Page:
Measurement of any physical quantity involves comparison with a certain basic, arbitrarily chosen, internationally accepted reference standard called unit. The result of a measurement of a physical quantity is expressed by a number (or numerical measure) accompanied by a unit.
SI Base Units
SI Derived Units:-
|speed, velocity||meter per second||m/s|
|acceleration||meter per second squared||m/s2|
|wave number||reciprocal meter||m-1|
|mass density||kilogram per cubic meter||kg/m3|
|specific volume||cubic meter per kilogram||m3/kg|
|current density||ampere per square meter||A/m2|
|magnetic field strength||ampere per meter||A/m|
|amount-of-substance concentration||mole per cubic meter||mol/m3|
|luminance||candela per square meter||cd/m2|
MKS unit of measurement is meter-kilogram-second. SI unit was derived from MKS system. In MKS system length is in meter (m), area is in square meter (m2 ), volume is in cubic meter (m3 ), time in second (s), mass is in kilogram (kg), weight (force) is in kilogram-meter per second square (kg-m/s2 ), density is in kilogram per centimeter square (kg/cm2 ), acceleration is in kilogram-meter per second square (kgm/s2 ), force(pressure) is in kilogram-force per square centimeter (kgf/cm2 ).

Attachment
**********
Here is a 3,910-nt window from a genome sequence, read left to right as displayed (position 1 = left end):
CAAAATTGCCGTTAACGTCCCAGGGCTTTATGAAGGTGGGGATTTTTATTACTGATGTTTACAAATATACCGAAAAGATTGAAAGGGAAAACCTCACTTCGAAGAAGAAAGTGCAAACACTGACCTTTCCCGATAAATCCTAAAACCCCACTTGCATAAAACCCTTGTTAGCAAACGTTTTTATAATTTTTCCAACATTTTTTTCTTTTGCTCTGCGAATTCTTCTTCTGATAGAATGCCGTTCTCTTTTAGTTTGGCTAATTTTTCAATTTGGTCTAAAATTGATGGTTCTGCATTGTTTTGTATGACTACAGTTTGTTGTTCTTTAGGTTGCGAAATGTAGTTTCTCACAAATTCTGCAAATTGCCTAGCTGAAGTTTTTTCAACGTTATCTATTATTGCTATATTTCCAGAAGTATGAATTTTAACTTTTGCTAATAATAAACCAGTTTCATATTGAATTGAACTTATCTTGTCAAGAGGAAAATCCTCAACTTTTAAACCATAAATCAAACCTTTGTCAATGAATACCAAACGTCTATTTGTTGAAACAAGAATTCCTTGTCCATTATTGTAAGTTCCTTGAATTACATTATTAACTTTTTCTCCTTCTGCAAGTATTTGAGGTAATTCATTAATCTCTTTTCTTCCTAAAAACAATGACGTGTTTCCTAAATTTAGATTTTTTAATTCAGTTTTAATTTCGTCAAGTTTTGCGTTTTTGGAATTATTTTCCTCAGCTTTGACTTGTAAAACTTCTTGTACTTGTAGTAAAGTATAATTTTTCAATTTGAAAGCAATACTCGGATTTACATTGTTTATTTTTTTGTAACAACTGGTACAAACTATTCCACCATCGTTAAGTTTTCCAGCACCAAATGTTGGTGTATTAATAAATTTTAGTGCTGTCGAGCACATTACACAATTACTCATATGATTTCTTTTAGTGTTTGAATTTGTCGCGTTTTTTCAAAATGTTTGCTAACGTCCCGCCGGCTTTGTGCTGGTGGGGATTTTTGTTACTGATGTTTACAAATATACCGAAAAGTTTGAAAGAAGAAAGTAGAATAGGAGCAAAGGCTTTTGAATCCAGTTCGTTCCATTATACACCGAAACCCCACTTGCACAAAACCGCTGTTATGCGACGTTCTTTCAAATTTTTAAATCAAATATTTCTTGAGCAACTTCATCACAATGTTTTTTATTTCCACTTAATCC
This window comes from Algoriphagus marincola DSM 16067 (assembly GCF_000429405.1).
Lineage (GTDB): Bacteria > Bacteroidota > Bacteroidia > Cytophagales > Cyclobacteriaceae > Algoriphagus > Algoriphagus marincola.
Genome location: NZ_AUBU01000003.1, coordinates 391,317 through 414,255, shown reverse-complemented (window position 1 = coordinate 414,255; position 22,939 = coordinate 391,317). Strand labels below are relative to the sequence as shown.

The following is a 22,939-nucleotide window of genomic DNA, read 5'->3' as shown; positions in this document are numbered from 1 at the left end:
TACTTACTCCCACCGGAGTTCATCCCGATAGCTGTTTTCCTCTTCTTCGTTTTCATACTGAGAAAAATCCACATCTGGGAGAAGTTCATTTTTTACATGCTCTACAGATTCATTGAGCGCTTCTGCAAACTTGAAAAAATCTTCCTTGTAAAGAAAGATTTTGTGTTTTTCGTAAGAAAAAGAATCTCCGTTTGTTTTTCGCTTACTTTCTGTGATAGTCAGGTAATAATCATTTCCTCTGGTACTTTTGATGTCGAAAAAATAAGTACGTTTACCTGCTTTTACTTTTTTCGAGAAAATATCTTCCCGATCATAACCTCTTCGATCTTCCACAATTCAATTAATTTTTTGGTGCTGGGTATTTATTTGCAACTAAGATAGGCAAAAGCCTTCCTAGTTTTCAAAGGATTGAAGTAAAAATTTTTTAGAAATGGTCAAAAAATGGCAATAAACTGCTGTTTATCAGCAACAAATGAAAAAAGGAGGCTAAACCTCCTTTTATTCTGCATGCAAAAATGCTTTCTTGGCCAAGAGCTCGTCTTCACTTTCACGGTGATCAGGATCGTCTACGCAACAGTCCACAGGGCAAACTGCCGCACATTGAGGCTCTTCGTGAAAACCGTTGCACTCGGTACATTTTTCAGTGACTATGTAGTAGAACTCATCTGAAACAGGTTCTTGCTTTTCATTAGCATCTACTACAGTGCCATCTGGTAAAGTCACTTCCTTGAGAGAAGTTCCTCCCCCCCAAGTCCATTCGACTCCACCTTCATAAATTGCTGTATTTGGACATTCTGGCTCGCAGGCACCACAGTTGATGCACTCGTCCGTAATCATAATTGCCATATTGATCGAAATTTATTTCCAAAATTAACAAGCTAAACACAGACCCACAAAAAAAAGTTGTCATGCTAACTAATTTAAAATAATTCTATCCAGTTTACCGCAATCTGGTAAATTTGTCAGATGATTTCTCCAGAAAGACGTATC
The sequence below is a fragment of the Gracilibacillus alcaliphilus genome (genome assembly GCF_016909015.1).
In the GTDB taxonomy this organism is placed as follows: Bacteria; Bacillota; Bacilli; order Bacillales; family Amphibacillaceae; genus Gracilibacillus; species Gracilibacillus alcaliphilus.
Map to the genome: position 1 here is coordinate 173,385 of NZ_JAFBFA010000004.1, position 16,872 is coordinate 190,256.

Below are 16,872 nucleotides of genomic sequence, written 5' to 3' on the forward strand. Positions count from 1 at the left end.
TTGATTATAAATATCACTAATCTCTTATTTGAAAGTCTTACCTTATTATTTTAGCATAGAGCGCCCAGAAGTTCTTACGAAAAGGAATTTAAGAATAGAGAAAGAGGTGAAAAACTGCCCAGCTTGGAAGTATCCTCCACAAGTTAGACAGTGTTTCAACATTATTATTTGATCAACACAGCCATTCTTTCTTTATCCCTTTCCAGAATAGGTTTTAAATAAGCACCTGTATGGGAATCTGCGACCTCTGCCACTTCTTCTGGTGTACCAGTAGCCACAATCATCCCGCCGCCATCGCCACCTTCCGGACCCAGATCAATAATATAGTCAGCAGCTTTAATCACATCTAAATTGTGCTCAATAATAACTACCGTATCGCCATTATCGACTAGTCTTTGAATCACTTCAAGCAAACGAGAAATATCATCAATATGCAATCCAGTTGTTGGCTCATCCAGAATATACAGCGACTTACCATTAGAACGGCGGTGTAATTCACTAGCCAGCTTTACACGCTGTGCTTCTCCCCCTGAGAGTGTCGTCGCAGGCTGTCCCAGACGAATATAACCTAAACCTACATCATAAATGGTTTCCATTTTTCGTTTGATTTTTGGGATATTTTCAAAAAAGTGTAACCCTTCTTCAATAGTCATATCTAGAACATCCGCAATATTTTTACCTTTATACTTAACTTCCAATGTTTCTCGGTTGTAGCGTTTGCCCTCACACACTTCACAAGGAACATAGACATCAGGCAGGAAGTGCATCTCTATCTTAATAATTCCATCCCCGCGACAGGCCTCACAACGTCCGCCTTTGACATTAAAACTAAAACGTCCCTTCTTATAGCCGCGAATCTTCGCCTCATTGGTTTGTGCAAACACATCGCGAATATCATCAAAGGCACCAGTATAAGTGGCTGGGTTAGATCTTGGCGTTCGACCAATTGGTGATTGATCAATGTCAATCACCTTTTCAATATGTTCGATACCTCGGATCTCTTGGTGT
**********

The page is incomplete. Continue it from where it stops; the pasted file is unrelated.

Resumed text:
The CGS system was introduced formally by the British Association for the Advancement of Science in 1874. It found almost immediate favor with working scientists, and it was the system most commonly used in scientific work for many years. Meanwhile, the further development of the metric system was based on meter and kilogram standards created and distributed in 1889 by the International Bureau of Weights and Measures (BIPM). During the 20th century, metric units based on the meter and kilogram–the MKS units–were used more and more in commercial transactions, engineering, and other practical areas.